Six Elements of Fitness

by Bexi Wood in Training


The definition of physical fitness is, “Physical Fitness- learning to use your body in many different ways”.
There are six elements of fitness: aerobic capacity, muscle strength, body structure, body composition, balance, and muscular flexibility.

• Aerobic Capacity- This is your cardiovascular systems ability to transport oxygen to the working muscles to serve as fuel for energy. This can be improved by performing cardiovascular exercises such as: running, cycling, swimming, hiking, skipping, dancing etc. Performing any of these types of activities at an intensity of 60-80% of your maximum heart rate for 30-60 minutes regularly will provide you with the first element of fitness.

• Muscular Strength- Your muscles should be able to exert force and control movements. Strength is improved with weight resistance training. Strengthening programs can include a variety of body weight, machines, free weights, kettlebells, TRX, resistance bands etc. In general, strengthening muscles appropriately uses resistance heavy enough to allow 8-15 slow and controlled repetitions with good form and repeated 1-4 times.

• Body Structure- This is your overall posture and any misalignments. Even a small imbalance in the way you regularly sit, or stand could lead to pain or even injury. Ideal posture aligns your ears over your shoulders, shoulders over your hips, equal length legs, pelvic symmetry and neutral joints throughout the body, creating equal pressure on both feet. Any deviations need to be corrected with proper stretching, strengthening and muscle release exercises.

• Body Composition- This is the ratio of body fat to lean body mass (bones and muscle). Body composition measurements are taken with calipers at specific parts of the body to determine the percent of total body fat. There are also scales and devices that measure our body fat. In general, the ideal range of body fat is 10-15 percent for males and 15-22 percent for females.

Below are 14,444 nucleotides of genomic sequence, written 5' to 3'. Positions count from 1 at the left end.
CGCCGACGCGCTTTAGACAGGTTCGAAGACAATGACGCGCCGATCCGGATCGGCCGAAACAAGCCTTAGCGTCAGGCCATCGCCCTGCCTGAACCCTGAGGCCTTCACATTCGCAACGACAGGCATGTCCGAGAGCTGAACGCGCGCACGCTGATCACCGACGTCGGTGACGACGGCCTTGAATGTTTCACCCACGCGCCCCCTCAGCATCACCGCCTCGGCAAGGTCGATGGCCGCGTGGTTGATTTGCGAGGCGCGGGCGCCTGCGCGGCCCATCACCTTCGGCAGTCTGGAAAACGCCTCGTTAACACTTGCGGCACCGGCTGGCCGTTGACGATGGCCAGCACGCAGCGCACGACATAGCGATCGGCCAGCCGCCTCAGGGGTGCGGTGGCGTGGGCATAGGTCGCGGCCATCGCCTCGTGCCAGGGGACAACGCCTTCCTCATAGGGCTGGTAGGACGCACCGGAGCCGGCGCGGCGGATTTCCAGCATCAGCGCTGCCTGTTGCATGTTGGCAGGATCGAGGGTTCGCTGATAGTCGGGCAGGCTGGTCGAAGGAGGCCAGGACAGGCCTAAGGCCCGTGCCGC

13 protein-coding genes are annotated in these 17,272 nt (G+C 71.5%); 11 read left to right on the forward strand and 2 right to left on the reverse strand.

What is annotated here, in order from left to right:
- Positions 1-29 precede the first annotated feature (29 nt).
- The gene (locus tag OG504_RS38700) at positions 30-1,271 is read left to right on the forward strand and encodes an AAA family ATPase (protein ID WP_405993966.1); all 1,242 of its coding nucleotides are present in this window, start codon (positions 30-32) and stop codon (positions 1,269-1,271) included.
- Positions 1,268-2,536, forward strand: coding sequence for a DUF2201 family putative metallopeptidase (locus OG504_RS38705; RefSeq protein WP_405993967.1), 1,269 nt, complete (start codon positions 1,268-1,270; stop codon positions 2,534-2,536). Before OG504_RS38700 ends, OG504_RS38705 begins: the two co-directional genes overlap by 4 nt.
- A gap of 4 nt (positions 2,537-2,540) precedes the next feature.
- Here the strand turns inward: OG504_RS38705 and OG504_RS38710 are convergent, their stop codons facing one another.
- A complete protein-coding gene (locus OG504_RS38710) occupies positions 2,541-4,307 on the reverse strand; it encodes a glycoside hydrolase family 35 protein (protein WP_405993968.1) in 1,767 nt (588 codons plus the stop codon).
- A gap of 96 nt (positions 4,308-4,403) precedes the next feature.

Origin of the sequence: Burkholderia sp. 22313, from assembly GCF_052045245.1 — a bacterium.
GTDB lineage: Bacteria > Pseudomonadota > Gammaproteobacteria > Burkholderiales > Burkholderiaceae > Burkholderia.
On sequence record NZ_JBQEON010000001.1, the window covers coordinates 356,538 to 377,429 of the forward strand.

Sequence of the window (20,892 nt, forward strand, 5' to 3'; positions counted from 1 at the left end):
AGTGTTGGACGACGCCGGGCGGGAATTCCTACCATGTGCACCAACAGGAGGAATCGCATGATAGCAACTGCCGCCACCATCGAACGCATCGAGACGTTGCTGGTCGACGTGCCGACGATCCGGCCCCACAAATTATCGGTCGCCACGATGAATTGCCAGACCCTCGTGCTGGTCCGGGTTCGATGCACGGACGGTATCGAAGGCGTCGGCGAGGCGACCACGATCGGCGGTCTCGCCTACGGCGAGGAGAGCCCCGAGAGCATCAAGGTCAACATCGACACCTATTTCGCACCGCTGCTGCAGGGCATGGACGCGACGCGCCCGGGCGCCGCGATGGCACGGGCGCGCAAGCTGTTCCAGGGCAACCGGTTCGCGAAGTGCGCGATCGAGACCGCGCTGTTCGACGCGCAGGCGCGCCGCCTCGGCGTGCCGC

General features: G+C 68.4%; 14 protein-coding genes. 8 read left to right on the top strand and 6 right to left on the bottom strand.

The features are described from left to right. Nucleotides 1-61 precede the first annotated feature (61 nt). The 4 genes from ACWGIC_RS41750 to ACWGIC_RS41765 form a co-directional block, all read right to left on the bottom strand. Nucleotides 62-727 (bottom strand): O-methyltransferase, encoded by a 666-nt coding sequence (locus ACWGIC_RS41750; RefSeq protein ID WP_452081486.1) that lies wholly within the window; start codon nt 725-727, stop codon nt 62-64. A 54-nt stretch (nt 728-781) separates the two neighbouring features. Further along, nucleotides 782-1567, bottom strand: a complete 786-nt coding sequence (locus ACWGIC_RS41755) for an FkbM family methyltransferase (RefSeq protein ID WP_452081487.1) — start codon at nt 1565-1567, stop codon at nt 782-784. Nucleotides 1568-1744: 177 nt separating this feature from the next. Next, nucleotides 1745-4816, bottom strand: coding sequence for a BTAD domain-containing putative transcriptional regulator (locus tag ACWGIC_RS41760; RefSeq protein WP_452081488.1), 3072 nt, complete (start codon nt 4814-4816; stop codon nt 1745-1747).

• Balance- There are simple balance tests that can be done to determine your balance level. Our current challenge of the month requires you to stand on one leg on a wobble board for as long as you can. Between 25-30 seconds is average and over 50 seconds is excellent. Even minor balance problems place you at risk for injuries like ankle sprains, muscle strains, falls and fractures.

• Muscular Flexibility- Your muscles should be flexible enough to allow for the full range of motion required for everyday activities. Muscles can become shortened is not properly stretched. Inactivity also causes muscles to shorten, become inflexible and more likely to cause stress or injury. Muscle imbalances lead to many common injuries where people have strong but tight muscles in some areas and weaker, unstable muscles/ joints in others.

All of these elements of fitness are just as important as each other, meaning it’s important not to just focus on a handful of elements and to step out of your comfort zone to better yourself in all areas of fitness.